For SNPs calling, the Burrows-Wheeler Aligner (BWA) was used to align the clean reads from each plant against the reference genome Glycine max Wm82.a2.v1 with the settings ‘mem 4 -k 32 -M’ (Li and Durbin, 2009). Genotypes of all samples were determined by using the GATK’s Unified Genotyper. SNPs were filtered using GATK’s Variant Filtration with follow parameters (-Window 4, -filter “QD < 2.0 ||FS > 60.0|| MQ < 40.0,” -G_filter “GQ < 20”) and SNPs with segregation distortion or sequencing errors were eliminated. The physical positions of each SNP were further determined by using the software tool ANNOVAR (Wang et al., 2010). Polymorphic parental markers were recorded as male genotype “a” and female genotype “b,” other segregation patterns were recorded as missing data “-.” However, the reading depth of SNP variants outside the range of 5–1,500 would be also considered as missing data. After that, Chi-square (χ2) tests were conducted for all SNPs to detect segregation distortion. The sliding window (1 kb) approach was used to evaluate groups of consecutive SNPs for utility in genotyping and avoidance of false positive population based SNPs. Qualified bins of SNP markers were then used to construct genetic linkage maps using Join Map 4.1. The regression algorithm and Kosambi mapping function were used in marker distance calculation. The LOD value was set according to the chromosome numbers. A Perl SVG module was used to draw the linkage map. Bin markers were named as Ch“x”.“y” according to results of SNP calling, “x” and “y” represent “chromosome number” and “physical position,” respectively.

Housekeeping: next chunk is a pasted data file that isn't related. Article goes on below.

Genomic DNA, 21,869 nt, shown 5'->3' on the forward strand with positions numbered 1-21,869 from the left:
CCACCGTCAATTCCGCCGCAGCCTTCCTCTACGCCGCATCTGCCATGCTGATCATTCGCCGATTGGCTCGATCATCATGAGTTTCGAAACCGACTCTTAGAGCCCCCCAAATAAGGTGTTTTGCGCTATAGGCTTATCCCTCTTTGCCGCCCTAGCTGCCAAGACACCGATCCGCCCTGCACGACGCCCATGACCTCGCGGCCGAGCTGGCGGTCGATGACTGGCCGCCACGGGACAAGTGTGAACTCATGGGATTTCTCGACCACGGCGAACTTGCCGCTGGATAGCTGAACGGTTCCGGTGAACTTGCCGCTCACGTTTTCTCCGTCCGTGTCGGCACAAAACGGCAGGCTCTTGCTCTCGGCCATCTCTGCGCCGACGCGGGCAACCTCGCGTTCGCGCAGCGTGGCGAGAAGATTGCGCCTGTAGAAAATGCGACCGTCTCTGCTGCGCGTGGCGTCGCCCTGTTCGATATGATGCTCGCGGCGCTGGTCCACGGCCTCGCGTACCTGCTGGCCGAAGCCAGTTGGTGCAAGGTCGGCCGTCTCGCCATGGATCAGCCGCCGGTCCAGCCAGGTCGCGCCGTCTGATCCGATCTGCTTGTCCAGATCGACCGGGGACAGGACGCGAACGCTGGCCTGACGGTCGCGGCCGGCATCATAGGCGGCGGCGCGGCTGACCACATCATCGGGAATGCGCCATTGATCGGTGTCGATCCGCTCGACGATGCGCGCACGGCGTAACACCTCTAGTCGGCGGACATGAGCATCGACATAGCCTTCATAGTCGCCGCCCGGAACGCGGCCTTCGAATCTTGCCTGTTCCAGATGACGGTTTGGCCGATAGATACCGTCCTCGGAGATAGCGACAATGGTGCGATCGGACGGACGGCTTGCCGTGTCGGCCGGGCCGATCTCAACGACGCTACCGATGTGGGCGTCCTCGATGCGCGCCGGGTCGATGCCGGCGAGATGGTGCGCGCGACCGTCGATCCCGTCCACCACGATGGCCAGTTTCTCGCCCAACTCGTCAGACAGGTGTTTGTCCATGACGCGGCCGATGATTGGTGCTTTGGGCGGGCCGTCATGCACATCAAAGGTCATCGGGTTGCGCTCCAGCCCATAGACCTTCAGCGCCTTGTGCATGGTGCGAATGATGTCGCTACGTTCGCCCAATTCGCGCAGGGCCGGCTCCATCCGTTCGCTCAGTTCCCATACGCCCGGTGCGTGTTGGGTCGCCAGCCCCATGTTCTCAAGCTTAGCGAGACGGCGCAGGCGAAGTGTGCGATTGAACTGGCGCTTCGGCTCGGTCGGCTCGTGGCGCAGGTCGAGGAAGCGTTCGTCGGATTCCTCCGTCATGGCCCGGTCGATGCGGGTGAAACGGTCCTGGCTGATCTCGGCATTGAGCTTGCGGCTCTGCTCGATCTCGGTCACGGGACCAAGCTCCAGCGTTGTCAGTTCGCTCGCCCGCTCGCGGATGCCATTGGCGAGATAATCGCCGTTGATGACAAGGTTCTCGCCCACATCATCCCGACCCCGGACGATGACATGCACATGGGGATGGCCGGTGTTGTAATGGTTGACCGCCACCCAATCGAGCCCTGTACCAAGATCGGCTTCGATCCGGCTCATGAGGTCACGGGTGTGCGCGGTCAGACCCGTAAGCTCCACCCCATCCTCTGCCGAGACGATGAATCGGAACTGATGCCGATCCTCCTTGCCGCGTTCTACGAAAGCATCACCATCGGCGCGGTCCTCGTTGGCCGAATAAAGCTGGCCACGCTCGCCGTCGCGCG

QTL Detection

Multiple-QTL model (MQM) implemented in MapQTL6.0 (Van Ooijen, 2009) was used to detect QTLs for nodulation and BNF capacity traits. The critical logarithm of odds (LOD) threshold was set to 4.5 for declaring the significance of a QTL in a particular genomic region. A total of 1,000 permutations with P-values <0.05 was used to verify LOD scores. QTLs for which the LOD score simultaneously exceeded 4.5 and the genome wide LOD, were considered as high confidence QTLs in MQM mapping.

Statistical Analysis

Data for the three BNF traits were used for variance and QTL analysis. Analysis of variance (ANOVA) was implemented in the QTL ICIMapping V4.1 software (Meng et al., 2015). Parental genotypes were also planted with six replications, which were analyzed separately from the RILs. Broad sense heritability (h2b) was estimated for each trait according to: h2b = VG/(VG + VE), with VG as the variance between RILs and VE as the variance within RILs. The Student’s t-test was used to test the significance of the effects of N level and rhizobial inoculation on each trait in RILs. Multi-factor and multivariate analysis of variance (ANOVA) was also performed using SPSS 19 (Colin and Paul, 2012).